Person-Centred

As a person centred dance movement psychotherapist, myself perhaps it would be good for me to explain briefly for you reading this what it actually means and how you might imagine my work with children.

The person centred approach to psychotherapy for children is based on the belief in the life force of the organism, the forces of life within the child that inherently knows what is good for them or what is the right pathway to move along, the one that will encourage them to reach their fullest potential.

This particular style of therapy sees the correct psychological environment as essential so that the child feels free from physical and psychological threat.

This is not achieved through arranging the furniture or having nice lights and bright colours, it is achieved through the relationship with the therapist. The therapist, who understands the child’s needs, desires deeply; who is empathic. The therapist who accepts the child unconditionally, prizes and has positive regard for them at all times. In addition, finally, the therapist who is very genuine; congruent, being herself without any façade.

 

Carl Rogers the founder of the Person-centred approach said:

“…deep understanding is, I believe, the most precious gift one can give to another”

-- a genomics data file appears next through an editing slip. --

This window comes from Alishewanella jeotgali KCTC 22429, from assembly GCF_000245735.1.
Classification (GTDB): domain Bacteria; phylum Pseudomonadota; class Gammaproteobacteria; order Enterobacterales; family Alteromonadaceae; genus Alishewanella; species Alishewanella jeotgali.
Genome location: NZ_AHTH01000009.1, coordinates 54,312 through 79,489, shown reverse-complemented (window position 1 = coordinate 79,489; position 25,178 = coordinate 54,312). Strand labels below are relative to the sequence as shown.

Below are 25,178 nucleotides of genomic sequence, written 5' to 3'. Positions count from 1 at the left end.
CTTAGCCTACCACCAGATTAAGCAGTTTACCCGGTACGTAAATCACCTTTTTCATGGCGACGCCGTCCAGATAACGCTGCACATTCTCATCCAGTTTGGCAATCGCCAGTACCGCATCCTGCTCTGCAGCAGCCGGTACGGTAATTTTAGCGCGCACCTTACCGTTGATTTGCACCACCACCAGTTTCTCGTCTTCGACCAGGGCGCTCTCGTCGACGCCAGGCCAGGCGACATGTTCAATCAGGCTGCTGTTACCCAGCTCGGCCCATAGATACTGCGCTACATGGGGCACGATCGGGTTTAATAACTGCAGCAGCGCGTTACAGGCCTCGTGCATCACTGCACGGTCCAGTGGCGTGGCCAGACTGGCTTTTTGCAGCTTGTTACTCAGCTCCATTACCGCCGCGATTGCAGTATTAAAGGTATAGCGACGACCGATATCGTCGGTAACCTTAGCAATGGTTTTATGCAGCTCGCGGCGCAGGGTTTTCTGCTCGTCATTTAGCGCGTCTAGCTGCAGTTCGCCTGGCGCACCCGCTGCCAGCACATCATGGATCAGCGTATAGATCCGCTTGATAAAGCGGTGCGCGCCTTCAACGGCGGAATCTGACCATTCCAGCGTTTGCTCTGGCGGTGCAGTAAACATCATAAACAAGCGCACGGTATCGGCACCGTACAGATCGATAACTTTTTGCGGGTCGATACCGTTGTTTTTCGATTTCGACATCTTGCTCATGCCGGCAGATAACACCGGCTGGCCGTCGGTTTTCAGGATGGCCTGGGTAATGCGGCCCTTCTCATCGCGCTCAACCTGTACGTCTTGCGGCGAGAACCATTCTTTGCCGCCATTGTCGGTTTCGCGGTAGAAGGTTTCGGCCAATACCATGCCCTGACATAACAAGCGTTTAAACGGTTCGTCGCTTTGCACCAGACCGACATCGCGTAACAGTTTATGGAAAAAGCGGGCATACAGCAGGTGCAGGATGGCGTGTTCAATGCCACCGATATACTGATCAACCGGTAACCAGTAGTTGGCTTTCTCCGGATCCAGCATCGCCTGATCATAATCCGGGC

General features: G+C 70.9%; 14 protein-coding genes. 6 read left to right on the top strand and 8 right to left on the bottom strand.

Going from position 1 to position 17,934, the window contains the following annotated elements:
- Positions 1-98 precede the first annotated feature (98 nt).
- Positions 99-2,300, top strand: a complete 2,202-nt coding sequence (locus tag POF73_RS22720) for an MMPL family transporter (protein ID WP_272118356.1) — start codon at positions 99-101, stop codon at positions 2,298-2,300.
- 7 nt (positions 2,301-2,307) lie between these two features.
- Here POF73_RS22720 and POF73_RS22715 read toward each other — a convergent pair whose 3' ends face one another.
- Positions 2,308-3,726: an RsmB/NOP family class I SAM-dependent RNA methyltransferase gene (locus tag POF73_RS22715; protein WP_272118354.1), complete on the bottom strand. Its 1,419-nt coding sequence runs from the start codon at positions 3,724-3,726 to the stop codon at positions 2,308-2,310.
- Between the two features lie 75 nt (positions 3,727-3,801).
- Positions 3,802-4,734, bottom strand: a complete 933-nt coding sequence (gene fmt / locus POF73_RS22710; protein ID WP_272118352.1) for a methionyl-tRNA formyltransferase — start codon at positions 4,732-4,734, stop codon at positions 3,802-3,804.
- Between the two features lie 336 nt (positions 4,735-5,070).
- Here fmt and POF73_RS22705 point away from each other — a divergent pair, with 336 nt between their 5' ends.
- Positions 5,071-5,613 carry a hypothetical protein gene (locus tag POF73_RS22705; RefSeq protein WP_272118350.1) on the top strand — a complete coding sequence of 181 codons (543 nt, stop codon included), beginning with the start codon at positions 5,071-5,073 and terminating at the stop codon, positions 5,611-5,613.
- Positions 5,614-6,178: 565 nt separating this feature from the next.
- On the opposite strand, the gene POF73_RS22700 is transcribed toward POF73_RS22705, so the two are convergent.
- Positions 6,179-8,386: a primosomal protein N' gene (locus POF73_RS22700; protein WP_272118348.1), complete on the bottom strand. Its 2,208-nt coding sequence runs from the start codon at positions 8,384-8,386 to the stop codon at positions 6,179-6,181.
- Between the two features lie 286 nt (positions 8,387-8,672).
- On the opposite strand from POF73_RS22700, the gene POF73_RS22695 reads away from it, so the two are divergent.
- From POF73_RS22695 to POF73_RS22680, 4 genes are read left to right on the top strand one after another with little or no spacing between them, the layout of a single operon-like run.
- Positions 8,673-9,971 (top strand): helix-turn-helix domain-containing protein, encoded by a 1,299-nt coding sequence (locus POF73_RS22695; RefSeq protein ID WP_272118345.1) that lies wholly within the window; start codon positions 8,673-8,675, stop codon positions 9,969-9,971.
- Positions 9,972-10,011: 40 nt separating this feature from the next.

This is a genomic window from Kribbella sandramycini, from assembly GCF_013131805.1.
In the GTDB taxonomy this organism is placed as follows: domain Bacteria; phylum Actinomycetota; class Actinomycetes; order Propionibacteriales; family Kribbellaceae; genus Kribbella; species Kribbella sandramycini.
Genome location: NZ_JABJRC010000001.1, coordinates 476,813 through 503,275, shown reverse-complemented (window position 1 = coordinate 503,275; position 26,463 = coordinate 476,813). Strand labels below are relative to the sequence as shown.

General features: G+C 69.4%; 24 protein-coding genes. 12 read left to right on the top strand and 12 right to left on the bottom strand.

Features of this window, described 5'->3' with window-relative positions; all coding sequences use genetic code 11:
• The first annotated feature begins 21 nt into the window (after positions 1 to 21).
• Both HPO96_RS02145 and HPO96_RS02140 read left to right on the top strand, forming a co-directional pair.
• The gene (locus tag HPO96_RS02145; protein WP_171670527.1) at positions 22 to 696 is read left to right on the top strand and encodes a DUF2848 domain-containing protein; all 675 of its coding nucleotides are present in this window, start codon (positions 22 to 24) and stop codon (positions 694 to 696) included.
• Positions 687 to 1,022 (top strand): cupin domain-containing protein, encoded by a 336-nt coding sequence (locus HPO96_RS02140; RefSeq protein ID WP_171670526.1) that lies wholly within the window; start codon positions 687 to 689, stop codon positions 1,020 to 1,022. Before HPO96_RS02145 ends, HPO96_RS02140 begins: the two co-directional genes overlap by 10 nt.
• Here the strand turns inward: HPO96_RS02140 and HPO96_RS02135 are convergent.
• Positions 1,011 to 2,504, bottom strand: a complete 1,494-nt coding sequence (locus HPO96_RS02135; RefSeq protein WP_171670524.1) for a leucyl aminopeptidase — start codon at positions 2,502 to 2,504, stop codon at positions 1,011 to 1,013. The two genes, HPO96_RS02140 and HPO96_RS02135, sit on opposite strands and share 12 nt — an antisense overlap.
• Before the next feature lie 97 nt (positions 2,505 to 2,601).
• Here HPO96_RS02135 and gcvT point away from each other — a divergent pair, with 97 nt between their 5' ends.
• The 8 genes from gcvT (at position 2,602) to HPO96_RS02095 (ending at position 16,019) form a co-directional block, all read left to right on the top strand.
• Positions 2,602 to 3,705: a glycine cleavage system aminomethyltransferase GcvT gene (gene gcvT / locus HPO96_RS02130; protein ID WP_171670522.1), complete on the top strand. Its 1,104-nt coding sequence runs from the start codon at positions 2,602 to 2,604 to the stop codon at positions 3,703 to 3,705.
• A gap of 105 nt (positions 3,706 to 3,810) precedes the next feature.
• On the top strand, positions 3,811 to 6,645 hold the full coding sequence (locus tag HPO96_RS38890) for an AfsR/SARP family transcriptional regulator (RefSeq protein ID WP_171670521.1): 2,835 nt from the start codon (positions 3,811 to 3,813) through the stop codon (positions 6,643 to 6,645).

Empathy:

Empathy is putting yourself into another’s skin to feel their pain/frustration; their joy e.t.c.to resonate with them as oppose to seeing yourself as separate or superior in any way. To sense accurately the feelings and meanings of these feelings that the child is experiencing and communicating this understanding to them; having a real sensitive and active listening ability is one of the most potent forces for change (Rogers 1980)

Trusting in the child:

To encourage change to occur in the child the therapist accepts completely the child and his/her immediate and moment to moment feelings, expressions without wanting to change them or control them in any way. Rather to welcome them, their behaviours and attitudes with an acceptant loving attitude herself; prizing their opinions, their ways as worthy and having belief that this child is fundamentally trustworthy.

Being real:

The more the therapist is real without any professional or personal masks the child will respond beautifully. Just as she accepts unconditionally the child’s experience, so the therapist is openly living the feelings and attitudes that are running through her.

Person centred psychotherapy traditionally has been a talking therapy but what about those children who do not talk? On the other hand, who when do have such a hard time either articulating or being heard or even understanding themselves their own vocabulary?

Through movement, we have the opportunity to meet the child in ways which are inaccessible through talking, we open up a whole new language!

 

Karen

 

Spread the love